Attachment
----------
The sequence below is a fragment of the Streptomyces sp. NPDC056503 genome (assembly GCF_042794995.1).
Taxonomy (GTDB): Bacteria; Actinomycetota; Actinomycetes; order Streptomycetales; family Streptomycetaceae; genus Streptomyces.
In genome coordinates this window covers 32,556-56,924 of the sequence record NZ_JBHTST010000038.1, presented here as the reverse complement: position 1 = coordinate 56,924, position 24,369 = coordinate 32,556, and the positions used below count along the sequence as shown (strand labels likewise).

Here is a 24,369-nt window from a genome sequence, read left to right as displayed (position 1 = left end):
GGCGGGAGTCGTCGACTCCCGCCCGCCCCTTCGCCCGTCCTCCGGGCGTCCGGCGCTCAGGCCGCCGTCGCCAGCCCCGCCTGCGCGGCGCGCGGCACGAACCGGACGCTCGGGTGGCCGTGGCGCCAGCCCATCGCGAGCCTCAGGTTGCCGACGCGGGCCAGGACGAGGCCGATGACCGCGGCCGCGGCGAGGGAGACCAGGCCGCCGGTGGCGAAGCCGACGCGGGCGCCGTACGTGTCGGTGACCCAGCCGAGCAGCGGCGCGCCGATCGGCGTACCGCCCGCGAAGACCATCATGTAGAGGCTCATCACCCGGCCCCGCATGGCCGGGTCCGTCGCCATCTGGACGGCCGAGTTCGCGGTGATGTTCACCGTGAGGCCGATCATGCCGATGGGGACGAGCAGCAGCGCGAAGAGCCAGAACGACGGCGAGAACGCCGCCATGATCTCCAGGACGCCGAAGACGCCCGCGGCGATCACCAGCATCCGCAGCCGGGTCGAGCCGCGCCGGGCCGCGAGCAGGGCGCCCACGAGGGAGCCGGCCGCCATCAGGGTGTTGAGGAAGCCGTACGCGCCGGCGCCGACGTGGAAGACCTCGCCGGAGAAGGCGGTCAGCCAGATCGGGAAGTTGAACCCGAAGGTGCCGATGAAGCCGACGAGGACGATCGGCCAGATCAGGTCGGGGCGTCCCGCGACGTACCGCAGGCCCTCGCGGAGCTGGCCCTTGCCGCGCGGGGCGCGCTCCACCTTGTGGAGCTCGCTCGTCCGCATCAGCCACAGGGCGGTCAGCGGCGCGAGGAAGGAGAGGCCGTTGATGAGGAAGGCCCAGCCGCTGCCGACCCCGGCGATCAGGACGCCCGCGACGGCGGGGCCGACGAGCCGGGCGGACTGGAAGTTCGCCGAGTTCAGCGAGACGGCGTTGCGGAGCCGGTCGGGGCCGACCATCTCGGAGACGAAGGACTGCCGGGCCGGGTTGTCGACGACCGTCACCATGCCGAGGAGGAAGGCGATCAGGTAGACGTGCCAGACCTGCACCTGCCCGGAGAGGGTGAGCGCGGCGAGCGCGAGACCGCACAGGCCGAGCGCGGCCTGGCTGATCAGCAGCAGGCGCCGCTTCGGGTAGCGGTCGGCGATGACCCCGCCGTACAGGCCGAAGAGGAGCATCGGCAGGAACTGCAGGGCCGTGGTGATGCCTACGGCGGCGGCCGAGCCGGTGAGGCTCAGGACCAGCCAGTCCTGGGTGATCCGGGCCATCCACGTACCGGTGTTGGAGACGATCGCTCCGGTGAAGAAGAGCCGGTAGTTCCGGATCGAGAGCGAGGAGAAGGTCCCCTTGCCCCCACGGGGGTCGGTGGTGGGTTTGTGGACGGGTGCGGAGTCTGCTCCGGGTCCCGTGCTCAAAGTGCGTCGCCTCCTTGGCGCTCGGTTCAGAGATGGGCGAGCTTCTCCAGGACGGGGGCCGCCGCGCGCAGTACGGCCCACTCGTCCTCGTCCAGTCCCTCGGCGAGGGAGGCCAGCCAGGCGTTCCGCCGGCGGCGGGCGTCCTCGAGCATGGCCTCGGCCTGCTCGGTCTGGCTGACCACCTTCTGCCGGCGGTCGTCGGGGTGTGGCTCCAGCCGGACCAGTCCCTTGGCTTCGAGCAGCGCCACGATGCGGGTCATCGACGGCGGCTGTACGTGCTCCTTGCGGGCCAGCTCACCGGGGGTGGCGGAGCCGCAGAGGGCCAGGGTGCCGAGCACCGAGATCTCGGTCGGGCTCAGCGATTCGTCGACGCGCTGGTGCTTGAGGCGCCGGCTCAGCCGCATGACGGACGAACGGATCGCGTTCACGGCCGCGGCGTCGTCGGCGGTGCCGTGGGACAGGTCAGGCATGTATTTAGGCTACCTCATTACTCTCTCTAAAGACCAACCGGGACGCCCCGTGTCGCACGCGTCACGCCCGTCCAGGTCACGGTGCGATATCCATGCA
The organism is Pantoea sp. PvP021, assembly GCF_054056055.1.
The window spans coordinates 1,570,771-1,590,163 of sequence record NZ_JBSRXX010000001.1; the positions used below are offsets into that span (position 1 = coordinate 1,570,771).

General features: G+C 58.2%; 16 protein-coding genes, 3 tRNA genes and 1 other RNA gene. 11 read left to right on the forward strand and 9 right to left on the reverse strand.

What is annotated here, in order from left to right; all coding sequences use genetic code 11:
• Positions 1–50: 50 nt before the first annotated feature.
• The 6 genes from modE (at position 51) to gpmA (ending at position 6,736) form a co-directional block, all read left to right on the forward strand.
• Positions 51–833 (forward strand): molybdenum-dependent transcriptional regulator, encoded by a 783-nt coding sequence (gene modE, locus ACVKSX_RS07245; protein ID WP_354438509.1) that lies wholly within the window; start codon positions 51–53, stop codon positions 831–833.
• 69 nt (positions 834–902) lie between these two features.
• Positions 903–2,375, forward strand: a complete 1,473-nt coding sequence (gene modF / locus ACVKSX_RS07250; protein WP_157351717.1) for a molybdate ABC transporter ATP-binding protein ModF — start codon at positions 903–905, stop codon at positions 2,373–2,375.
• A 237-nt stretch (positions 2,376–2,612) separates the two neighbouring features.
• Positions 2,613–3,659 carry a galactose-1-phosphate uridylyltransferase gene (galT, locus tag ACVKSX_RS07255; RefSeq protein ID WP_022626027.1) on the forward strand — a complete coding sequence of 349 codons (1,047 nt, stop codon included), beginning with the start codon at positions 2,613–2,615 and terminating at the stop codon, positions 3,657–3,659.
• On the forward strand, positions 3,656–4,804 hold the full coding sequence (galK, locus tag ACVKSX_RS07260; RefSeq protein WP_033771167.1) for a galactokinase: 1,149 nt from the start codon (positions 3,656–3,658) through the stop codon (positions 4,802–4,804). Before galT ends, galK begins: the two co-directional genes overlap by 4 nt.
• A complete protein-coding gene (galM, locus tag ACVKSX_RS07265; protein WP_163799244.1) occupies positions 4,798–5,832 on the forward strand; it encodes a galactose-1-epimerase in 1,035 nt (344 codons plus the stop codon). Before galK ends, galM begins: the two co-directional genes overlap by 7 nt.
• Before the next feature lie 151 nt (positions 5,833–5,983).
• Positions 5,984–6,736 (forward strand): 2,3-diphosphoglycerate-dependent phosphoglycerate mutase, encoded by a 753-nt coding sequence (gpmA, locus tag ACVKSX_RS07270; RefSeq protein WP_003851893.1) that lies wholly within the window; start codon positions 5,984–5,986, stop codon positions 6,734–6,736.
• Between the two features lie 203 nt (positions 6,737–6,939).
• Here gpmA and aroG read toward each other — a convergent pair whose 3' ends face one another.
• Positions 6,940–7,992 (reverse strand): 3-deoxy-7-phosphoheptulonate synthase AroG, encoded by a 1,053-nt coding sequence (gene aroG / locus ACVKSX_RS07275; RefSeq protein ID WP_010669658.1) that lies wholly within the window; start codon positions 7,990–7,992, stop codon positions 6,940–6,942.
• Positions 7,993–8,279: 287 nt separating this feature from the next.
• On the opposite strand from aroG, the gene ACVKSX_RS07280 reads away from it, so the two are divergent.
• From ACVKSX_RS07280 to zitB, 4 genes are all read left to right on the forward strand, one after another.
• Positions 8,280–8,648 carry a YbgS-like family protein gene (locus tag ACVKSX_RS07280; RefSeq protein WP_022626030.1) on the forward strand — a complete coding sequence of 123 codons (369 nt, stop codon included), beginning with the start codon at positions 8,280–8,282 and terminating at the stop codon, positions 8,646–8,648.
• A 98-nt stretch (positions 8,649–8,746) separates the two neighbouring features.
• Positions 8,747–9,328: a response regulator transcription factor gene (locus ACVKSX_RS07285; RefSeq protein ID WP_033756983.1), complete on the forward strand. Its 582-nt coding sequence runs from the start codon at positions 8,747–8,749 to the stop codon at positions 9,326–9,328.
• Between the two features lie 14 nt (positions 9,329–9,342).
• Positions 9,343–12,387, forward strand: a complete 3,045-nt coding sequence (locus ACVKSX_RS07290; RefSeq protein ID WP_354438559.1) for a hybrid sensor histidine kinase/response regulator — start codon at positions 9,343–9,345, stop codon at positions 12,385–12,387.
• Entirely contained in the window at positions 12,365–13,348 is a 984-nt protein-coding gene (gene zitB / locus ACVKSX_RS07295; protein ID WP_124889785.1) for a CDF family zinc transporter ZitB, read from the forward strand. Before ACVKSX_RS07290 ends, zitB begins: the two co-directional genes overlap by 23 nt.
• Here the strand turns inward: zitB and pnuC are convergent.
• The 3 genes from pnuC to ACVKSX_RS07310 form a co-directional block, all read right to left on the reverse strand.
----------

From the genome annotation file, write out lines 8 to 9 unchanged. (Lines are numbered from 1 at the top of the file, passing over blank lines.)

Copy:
General features: G+C 58.2%; 16 protein-coding genes, 3 tRNA genes and 1 other RNA gene. 11 read left to right on the forward strand and 9 right to left on the reverse strand.

What is annotated here, in order from left to right; all coding sequences use genetic code 11: